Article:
In 2009, Business Secretary Lord Mandelson would tell a social enterprise summit that his department were helping firms to help others. As it turned out he was offering a lot more help to Ukraine’s oligarchs with an EU access agreement that would trigger violent uprising.
In 2010, a fellow traveller, Martin Murphy alterted me to the news that the British Council was partnering with USAID and PwC in a social enterprise development plan for Ukraine. They were soliticiting partners , so we shared our proposal and heard nothing. Founder Terry Hallman called on PwC to respect our IP.
In 2011, Terry Hallman’s death was reported by Maidan leaders. It met with silence when shared with the social enterprise community.
Later, in an online conversation with David Floyd, Nick Temple, deputy director of Social Enterprise UK, sniped “There’s a lot of criticism online about your work in Ukraine”. When challenged to explain he blocked me on social media and now opines on inclusion.
The British Council/USAID project was a soft channel operation, bringing on board Ukraine’s oligarchs. The ‘Death Camps, for Children’ article had named them:
“Excuses won’t work, particularly in light of a handful of oligarchs in Ukraine having been allowed to loot Ukraine’s economy for tens of billions of dollars. I point specifically to Akhmetov, Pinchuk, Poroshenko, and Kuchma, and this is certainly not an exhaustive list. These people can single-handedly finance 100% of all that will ever be needed to save Ukraine’s orphans. None of them evidently bother to think past their bank accounts, and seem to have at least tacit blessings at this point from the new regime to keep their loot while no one wants to consider Ukraine’s death camps, and the widespread poverty that produced them..”
It would take a letter from my MP to persuade Martin Davidson of the British Council to inform us that their partners “are expected to make a financial contribution”. That isn’t declared in any of their solicitations.
Though CEO Peter Holbrook wasn’t at the helm when we introduced the ‘Marshall Plan’ he did join the expert panel of the EU Social Business consultation. MEP Sir Graham Watson agreed that this initiative plagiarised my submission for the EU Business Consultation and conveyed my complaint to Commissioner Michel Barnier.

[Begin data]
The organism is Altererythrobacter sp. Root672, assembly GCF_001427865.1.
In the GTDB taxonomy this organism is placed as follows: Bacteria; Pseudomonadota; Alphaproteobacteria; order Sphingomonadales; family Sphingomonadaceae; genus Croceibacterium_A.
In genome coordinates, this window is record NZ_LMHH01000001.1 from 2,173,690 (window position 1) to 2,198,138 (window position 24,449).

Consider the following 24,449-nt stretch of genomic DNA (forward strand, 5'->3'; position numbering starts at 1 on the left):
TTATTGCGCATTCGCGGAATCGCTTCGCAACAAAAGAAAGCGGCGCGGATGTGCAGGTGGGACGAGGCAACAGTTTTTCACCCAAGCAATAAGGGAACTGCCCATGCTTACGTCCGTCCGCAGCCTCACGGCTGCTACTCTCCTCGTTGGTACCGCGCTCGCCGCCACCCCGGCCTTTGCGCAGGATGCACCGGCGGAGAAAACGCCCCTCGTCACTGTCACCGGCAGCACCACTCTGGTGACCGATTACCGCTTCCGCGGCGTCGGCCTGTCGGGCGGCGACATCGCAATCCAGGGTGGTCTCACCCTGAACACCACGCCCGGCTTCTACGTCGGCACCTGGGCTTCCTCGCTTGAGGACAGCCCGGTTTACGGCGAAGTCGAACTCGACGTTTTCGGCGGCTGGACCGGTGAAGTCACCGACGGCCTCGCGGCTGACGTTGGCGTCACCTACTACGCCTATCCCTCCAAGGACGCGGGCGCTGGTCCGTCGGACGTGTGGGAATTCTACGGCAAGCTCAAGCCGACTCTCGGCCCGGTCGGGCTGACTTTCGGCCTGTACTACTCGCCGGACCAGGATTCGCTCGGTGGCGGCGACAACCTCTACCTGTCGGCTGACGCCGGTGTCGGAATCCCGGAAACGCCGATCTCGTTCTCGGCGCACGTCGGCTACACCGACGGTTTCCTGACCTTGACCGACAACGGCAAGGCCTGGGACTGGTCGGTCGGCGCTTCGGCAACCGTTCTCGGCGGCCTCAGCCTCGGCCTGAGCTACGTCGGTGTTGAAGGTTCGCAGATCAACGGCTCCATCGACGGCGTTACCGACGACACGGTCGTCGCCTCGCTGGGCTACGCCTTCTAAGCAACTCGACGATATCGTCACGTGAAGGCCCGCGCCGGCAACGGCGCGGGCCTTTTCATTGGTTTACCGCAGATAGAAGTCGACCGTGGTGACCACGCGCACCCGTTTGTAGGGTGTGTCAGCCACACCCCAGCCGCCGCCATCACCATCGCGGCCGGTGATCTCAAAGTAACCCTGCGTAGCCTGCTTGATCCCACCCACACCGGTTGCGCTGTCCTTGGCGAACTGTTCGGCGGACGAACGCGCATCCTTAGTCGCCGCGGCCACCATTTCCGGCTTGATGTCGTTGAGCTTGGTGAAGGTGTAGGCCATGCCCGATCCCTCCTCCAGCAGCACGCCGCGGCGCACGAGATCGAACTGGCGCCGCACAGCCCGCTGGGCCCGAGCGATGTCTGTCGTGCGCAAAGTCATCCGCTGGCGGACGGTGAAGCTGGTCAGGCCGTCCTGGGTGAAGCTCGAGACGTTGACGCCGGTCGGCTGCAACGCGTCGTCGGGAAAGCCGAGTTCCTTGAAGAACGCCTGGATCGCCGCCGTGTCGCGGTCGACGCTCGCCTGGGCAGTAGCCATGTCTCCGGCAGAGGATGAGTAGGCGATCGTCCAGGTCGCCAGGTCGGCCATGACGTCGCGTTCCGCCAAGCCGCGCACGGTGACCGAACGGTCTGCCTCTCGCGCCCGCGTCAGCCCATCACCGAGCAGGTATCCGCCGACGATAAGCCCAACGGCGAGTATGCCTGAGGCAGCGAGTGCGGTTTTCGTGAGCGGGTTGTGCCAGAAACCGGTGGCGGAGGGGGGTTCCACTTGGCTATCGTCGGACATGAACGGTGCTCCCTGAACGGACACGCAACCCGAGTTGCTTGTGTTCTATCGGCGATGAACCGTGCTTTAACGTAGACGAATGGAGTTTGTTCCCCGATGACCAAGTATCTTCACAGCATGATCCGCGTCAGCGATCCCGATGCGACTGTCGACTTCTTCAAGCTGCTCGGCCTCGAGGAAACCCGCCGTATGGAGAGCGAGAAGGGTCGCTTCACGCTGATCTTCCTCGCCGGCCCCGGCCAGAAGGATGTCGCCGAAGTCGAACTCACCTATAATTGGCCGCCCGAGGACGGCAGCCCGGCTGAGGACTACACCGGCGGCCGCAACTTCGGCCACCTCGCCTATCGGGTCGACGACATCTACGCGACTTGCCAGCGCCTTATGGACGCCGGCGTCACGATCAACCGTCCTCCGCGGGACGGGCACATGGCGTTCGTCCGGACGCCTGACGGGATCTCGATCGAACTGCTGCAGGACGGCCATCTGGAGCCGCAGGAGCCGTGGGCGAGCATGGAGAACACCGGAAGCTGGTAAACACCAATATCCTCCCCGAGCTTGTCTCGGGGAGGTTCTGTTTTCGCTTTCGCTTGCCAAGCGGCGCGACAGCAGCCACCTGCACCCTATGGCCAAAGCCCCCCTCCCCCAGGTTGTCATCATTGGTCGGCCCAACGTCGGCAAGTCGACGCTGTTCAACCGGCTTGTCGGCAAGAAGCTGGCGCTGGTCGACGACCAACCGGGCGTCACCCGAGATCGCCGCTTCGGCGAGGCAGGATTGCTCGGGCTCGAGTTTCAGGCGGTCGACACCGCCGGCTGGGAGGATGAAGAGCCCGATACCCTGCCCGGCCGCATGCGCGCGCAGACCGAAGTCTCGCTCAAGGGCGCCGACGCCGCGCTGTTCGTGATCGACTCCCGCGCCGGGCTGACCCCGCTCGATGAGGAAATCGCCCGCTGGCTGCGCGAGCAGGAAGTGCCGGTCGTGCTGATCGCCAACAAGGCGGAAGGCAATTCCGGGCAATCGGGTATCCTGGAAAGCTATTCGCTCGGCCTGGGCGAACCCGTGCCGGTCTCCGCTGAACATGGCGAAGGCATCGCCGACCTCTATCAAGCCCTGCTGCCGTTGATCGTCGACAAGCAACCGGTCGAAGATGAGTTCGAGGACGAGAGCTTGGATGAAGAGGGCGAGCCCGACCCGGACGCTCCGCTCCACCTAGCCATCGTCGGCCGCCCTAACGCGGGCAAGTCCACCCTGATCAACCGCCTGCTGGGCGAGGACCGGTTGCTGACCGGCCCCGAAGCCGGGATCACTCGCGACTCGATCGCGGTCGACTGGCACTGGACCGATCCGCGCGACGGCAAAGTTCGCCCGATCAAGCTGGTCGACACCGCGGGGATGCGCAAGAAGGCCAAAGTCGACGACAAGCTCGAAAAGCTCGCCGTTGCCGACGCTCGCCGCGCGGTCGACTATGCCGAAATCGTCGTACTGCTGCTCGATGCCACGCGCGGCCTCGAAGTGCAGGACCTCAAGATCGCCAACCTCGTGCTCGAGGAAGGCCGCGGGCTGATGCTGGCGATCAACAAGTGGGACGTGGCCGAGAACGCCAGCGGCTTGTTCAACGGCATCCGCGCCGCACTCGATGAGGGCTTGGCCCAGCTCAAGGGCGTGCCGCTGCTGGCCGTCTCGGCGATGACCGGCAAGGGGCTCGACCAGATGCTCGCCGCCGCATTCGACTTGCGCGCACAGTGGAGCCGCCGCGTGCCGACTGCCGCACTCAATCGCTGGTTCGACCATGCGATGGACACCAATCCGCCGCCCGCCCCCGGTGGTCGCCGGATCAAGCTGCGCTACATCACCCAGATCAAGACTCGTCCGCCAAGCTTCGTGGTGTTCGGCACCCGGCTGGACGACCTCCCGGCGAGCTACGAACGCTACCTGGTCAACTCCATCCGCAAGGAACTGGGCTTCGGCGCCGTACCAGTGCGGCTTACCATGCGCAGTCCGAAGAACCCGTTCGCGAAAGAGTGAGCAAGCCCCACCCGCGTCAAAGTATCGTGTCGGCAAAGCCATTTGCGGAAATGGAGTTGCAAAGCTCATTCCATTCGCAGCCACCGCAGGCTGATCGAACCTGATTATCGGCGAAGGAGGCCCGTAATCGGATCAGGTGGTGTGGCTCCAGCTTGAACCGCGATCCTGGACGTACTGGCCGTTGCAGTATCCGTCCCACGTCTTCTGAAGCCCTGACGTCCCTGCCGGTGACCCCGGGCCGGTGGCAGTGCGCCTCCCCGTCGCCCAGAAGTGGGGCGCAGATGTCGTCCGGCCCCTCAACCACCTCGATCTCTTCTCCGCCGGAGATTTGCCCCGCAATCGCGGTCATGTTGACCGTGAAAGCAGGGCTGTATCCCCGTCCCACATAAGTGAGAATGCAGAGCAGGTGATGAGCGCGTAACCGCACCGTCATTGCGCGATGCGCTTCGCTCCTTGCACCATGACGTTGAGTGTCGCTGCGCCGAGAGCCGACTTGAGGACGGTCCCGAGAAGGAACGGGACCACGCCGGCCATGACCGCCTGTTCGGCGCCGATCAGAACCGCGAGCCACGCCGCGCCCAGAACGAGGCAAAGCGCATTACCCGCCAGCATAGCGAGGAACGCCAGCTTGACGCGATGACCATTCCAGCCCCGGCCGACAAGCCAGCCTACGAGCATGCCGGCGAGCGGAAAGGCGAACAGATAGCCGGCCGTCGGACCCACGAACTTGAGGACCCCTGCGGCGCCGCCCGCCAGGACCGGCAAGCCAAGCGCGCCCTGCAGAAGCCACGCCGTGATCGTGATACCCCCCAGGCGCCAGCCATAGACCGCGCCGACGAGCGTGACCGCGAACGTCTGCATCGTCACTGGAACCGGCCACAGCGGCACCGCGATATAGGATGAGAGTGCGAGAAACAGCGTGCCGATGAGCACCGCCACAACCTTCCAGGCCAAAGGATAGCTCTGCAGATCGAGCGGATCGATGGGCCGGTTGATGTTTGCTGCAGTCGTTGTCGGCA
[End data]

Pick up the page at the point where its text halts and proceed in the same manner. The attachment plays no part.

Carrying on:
As violence erupted in 2014, civil activists were calling on the EU for support. Their appeal included a ‘Marshall Plan’ for sustainable economic revival. I forwarded to MEPs
Michel Barnier is VP of the European People’s Party, who are now developing their own ‘Marshall Plan’ for Ukraine
Meanwhile Lord Mandelson is ‘helping firms to help others’ by joining another ‘Marshall Plan’ conceived by oligarch Dmtri Firtash, as a “get out of jail” card.
“Dirty money from the East has become a resource for dozens of European structures and politicians. Sergii Leshchenko reports on some of those that are only too happy to open their doors to a Ukrainian oligarch willing to invest millions in cleaning up his image. “
Writing for International Business Times, Lord Adebowale laments that ‘too many companies are putting profit before principle’. That’s a point we made 20 years ago.
As chair of Social Enterprise UK , you’d imagine he was in a position to encourage those that don’t, but he won’t. Even with support of government funding and the fees of members who get brushed aside. It beggars belief that they accept awards, while leaving us hanging, to die in the trenches.
The good news is that outside of this self-serving cabal, there are those who do want to put principle and people before profit. The list includes the Vatican, UN General Assembly, Coops Europe, Fair Trade International and Blueprint for Business.
We put it like this when we called for their support 13 years ago:
“Traditional capitalism is an insufficient economic model allowing monetary outcomes as the bottom line with little regard to social needs. Bottom line must be taken one step further by at least some companies, past profit, to people. How profits are used is equally as important as creation of profits. Where profits can be brought to bear by willing individuals and companies to social benefit, so much the better. Moreover, this activity must be recognized and supported at government policy level as a badly needed, essential, and entirely legitimate enterprise activity.”